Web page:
You often hear athletes mention ‘the Team behind the Team’ in post-competition interviews as they give thanks for the wider support they receive on a day-to-day basis. This may typically refer to coaches, physiotherapists, strength and conditioning experts, performance analysts, family, friends….the list goes on and varies from athlete to athlete. So what does it take for Team Leaders and Chef de Missions to bring the whole operation together from top to bottom for a major Games?
Our new feature series, entitled ‘Behind the Scenes With’, sees experienced support staff offering insight into the processes involved in preparing for a major Games. Current and previous Team Leaders and Chef de Missions will share their experiences to help better understand their roles, the detailed planning in the build-up to a Games, and the key considerations during competition-time.
This time in the hotseat is Paula Dunn!
Paula Dunn was one of Britain’s best sprinters of the 1980s and 1990s, representing her country at Olympic, World and European level as well as winning five medals across three Commonwealth Games. Since retiring, Paula has worked for UK Athletics for over 20 years – most notably as Head Coach for British Athletics' Paralympic Programme and now Team Leader for the Olympic Programme.
Here, Paula reflects on her experiences in a special blog written for Team England Futures....
“I had been Head Coach of the Paralympic Programme since the back end of 2012. The job involves supporting athletes and coaches who are on the World Class Performance Programme - supporting them at global events, like World Championships and Paralympics. That's making sure we're all up-to-date with the needs of the athlete whilst they are with us pre, post and during competition. It's a really close collaboration working with the coach and athlete to make sure that we can make them as comfortable as possible in a very uncomfortable position at a Championships.
“It's our responsibility to make sure athletes are in the best position. All that they're wanting to think about is that competition, so we can then take care of the accommodation, nutrition and also an athlete's plan - how each day looks for them. It reduces all the little stresses for them prior to them travelling so that they can just be relaxed and compete. Day-to-day, we make sure that we're optimising and maximising every single training session. That means we can put support around that athlete in respect of physio, doctors, S&C and then we will make sure we can identify what support they require.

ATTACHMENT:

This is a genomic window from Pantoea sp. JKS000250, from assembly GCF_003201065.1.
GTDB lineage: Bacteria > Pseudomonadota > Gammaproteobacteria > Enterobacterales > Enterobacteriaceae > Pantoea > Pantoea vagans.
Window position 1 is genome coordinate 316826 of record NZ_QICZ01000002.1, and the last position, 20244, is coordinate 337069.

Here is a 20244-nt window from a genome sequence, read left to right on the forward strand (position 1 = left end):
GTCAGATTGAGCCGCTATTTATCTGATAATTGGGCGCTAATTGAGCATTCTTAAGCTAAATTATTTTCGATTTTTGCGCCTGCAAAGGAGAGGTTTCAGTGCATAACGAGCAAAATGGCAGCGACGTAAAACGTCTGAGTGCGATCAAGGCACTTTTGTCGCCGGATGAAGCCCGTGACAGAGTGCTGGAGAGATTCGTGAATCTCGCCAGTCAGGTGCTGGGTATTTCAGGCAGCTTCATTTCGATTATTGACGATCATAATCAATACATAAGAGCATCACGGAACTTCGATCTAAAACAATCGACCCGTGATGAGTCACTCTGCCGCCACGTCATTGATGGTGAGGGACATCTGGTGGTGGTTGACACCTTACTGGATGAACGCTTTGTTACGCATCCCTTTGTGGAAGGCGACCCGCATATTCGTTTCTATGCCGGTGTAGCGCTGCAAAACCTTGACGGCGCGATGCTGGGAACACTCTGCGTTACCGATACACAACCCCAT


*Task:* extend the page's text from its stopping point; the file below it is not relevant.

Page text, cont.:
“In Championships, it's probably more critical because we know what the athletes are doing in their own environment but you're bringing them to a foreign environment. For me, it's to make sure that the environment at every Championships is relaxed, supportive and purposeful. We're there to support them to make sure they reach their potential. It's so exciting to have another home Games with Birmingham 2022. Hopefully we'll have big crowds so people can really feel it and really take part in it and celebrate all the athletes competing.
“I've been fortunate to be at major events at home before, like with 2012 which was amazing, and we were also had the Para World Championships in 2017. You do get a real buzz and you feel the sense of expectation and excitement. There's really nothing like competing at home because the crowd are willing you to do well, and even if you don't, they're so supportive. The reception of British fans carries a lot of athletes. It's so exciting to be at a home Games, representing your home nation and hopefully winning medals.
“On the back of London, para athletics had never really been viewed that way before and we got so much interest from those Championships - it was so exciting. People like Kare Adenegan and Sophie Hahn, who are now multiple Paralympic medallists, were inspired in 2012 and when they compete in Birmingham this year, someone else will be inspired. It's a brilliant competition for us to showcase our role models and inspire that next generation.
“I love the inclusivity and diversity in the Games. That real integration is amazing - everyone has the same value across Team England. I think it's really good that able-bodied athletes are also able to gain a new insight that they usually wouldn't because the para athletes are incredible. For most athletes, it's their first multi-sport major event which is brilliant because it gives you an insight into what an Olympics or Paralympics could look like.
“We talk about it being a friendly Games - they are friendly - but the level of competition is still so high in those events. It does feel different competing for your home nation - getting the opportunity to compete for England is so special.”
Commonwealth Games England has appointed SportsAid to lead on the development, management and operational delivery of Team England Futures at the Birmingham 2022 Commonwealth Games. The programme, supported by Sport England, will reinforce the importance of the Commonwealth Games, particularly one hosted on home soil, as a developmental opportunity within the talent and performance pathway!